Tuesday, December 10 2019

VietNamNews

Rescue failed MoIT projects makes little progress

Update: November, 11/2019 - 07:58

 

A worker at Việt Nam-China Steel Mill. — VNA Photo

HÀ NỘI — Three years after the implementation of a government directive aimed at salvaging 12 failed business projects under the Ministry of Industry and Trade (MoIT), little progress had been made and the majority were still losing money, according to a recent Government report supplied to the National Assembly. 

The US$325-million Đình Vũ Polyester Plant resumed production in March last year, but had reported a loss of more than VNĐ5 trillion by the end of August this year, making it the heaviest loser of all MoIT projects.

Elsewhere, bio-energy plants in Bình Phước and Quảng Ngãi showed losses of nearly VNĐ1.4 trillion and VNĐ1 trillion, and Phương Nam Pulp Mill’s total liability had reached more than VNĐ3 trillion by September this year.

DAP Fertiliser Hải Phòng and Việt Nam-China Steel Mill were the only two profitable companies on the list. DAP Fertiliser Factory Hải Phòng reported a modest VNĐ7.2 billion profit after tax and Việt Nam-China Steel Mill posted VNĐ270 billion, but both looked unlikely to maintain their momentum next year.

A few other projects have been able to reduce their losses. Fertiliser firms Ninh Bình  and DAP Fertiliser Lào Cai were able to cut their losses by VNĐ417 billion and VNĐ208 billion, respectively.

The report highlighted a number of issues that must be resolved including settlement of legal disputes over EPC contracts (Engineering, Procurement and Construction), finalisation of projects and recovery of State capital.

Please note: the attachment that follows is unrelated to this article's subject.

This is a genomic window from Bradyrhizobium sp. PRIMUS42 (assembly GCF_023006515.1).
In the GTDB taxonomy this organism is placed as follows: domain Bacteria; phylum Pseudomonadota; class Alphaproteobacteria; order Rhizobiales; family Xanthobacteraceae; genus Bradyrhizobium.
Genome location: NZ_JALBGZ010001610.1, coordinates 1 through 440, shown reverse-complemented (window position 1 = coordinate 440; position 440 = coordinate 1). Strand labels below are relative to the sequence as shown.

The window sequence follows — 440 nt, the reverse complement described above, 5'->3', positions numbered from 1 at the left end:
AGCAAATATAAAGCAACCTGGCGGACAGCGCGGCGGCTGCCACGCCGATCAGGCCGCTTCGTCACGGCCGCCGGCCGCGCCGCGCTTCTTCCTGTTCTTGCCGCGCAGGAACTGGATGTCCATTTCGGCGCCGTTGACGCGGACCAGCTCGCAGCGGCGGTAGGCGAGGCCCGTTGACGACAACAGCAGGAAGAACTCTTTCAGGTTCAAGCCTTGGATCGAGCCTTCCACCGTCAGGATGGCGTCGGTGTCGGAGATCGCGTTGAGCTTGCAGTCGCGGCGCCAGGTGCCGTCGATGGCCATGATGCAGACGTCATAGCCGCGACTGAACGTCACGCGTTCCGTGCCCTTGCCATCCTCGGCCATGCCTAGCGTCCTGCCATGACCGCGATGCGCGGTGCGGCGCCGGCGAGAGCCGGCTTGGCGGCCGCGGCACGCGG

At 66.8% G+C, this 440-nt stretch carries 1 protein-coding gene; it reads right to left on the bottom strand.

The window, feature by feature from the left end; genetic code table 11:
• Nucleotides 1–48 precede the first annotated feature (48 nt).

Seven out of the 12 projects were dealing with legal battles over EPC contracts. As attempts to settle disputes had failed, some cases now must go before international courts.

As the State will no longer pump money into those projects, companies said they were without the required financial resources to dig themselves out. Lack of funding has already hurt their operation and profitability due to increased input costs.

Recovering State capital remained a challenging task. Investors from the private sector either showed little or no interest in loss-incurring projects or were unable to buy in due to ongoing legal disputes.  

The report recommended companies to conduct a comprehensive review of their operations to reduce costs and cut losses. A study of their products and markets must also be carried out in order to increase sales. The Government must make greater efforts to encourage private investors to buy in as additional investment are crucial to bringing these projects out of the red. — VNS

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